I Got COVID-19
November 27, 2020
COVID hit me like a train. When we first heard of this Corona Virus, I, like most of my friends, assumed that it was a harmless illness. Of course, I had my fears; passing the virus to my grandmother, damaging my already asthmatic lungs, just getting sick. But as time passed and media circulated, I fed into the lies about the mild nature of COVID, and I became much less conscious of the danger of the virus. That’s where I was wrong.
I began to feel symptoms and confirmed a positive case of COVID on July 24. I couldn’t get out of bed for an extended period of time, it was almost a week. I had most of the symptoms that you hear about, like throwing up, sore throat, coughing, headache, fever, no taste or smell, and muscle pains. Though some of these may seem similar to symptoms of the flu, that wasn’t the worst of yet.
The aftereffects were even worse, and they have stayed with me to this day. For those of you who don’t really know me, I am a huge athlete. I play sports year-round and it is one of the most defining things in my life. I have learned to live with my asthma while playing sports, but when field hockey season began I noticed that my inhaler wasn’t really working. This got me nervous. I can’t imagine a life without sports so I started playing right away and ignored how difficult breathing was.
Honestly, I should have paid more attention to how I felt because I began to notice that my times for sprints and different drills were slower. This caught my attention, and I started paying more attention to my breathing, as I was struggling to inhale after doing simple activities and exercises. My parents quickly scheduled an appointment with a pulmonologist and after a few breathing tests and some chest x-rays, the doctor determined that because I had experienced COVID, my lung walls were thickened and I had some scarring in the lungs (I will find out the extent of that after my next appointment). Hearing it might not sound so bad, but when your oxygen drops down to 90 (my resting is 98) after just walking for a few minutes it’s scary. Getting dizzy on the field and not knowing if you are getting enough oxygen is scary. Needing an elevator pass to get to classes on the third floor because if you take the stairs you become too disoriented to focus at the beginning of class is scary. Doctors telling you that they can try different medications but are unsure if any of them will work is scary. Not knowing the recovery time is scary. Knowing that it will take many months before any real progress will be made is scary. The possibility of having to quit sports is scary.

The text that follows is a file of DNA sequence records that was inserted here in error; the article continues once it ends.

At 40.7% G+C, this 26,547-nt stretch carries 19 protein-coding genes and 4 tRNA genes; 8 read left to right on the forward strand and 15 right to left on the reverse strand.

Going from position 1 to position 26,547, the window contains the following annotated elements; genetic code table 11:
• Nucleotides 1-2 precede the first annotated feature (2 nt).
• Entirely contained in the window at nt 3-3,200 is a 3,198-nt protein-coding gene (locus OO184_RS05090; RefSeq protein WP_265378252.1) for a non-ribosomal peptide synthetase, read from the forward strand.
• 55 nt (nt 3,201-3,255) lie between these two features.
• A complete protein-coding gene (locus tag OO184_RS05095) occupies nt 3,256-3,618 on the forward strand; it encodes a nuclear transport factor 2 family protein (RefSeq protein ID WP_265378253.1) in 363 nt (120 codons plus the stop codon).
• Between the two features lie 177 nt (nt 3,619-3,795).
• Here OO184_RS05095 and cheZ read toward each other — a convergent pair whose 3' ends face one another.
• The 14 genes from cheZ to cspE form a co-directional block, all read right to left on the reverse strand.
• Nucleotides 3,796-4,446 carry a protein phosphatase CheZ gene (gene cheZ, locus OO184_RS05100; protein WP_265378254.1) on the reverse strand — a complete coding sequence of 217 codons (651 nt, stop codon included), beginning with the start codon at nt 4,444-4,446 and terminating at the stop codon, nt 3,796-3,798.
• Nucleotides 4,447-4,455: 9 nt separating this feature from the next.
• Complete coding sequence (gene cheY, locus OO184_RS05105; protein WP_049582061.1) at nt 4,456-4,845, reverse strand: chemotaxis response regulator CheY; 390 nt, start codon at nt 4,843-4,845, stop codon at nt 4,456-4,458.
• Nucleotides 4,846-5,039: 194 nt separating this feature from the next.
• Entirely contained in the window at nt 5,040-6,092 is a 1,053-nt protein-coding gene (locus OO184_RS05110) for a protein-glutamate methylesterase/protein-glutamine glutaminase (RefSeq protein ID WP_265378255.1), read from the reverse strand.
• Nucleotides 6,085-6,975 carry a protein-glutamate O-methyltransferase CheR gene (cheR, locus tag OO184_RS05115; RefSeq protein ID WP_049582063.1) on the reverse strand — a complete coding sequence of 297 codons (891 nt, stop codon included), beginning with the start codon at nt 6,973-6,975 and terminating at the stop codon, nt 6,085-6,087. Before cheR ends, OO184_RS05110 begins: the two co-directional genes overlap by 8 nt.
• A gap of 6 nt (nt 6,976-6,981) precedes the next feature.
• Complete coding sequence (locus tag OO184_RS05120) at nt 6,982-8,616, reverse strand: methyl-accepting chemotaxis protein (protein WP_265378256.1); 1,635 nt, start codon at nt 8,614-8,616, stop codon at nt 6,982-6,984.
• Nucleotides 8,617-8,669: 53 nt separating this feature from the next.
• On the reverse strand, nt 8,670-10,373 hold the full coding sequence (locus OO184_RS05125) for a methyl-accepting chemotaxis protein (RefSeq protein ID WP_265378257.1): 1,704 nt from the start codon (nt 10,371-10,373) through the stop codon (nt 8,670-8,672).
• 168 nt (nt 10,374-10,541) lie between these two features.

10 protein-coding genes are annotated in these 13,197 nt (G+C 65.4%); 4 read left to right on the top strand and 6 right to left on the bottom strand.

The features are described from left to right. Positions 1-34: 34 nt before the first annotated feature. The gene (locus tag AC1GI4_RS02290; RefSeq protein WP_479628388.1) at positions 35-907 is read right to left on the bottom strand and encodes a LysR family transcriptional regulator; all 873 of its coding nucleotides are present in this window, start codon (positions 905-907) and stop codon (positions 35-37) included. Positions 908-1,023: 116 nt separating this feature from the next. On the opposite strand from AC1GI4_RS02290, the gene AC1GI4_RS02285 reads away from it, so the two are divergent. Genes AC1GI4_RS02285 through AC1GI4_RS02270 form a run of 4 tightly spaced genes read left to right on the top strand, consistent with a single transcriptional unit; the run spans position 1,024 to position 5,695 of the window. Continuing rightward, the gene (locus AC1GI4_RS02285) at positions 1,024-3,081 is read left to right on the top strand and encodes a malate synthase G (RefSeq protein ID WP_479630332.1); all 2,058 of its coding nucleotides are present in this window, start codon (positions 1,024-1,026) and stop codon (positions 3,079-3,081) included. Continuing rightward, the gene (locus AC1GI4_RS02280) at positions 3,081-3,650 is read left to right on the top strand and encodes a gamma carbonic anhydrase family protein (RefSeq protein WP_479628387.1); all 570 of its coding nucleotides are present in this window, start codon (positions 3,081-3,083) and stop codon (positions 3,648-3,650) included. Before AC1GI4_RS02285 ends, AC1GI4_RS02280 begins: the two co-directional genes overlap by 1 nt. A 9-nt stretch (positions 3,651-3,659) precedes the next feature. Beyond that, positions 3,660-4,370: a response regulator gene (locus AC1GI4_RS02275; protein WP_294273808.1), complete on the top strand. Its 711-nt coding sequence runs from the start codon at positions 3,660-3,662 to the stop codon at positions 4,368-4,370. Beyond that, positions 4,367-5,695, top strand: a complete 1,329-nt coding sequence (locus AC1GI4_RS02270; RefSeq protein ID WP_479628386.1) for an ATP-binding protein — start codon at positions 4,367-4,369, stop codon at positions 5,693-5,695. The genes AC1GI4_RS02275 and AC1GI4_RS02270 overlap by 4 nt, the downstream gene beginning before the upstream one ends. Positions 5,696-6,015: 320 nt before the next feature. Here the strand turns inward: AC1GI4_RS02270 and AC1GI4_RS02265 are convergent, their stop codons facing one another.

I could have never imagined that this would happen to me. Currently, I am on two inhalers, a steroid to help with COVID, and a rescue inhaler for my asthma. So much about this virus is unknown and a lot of information is not spread around to the public. One of those things is the extent of the problems that it can cause. So I’m telling all of you the next time you think you are too young or too healthy to be affected by the virus, remember that there is so much unknown. For all your self-assurance, no one knows what it’s going to be like in the long run.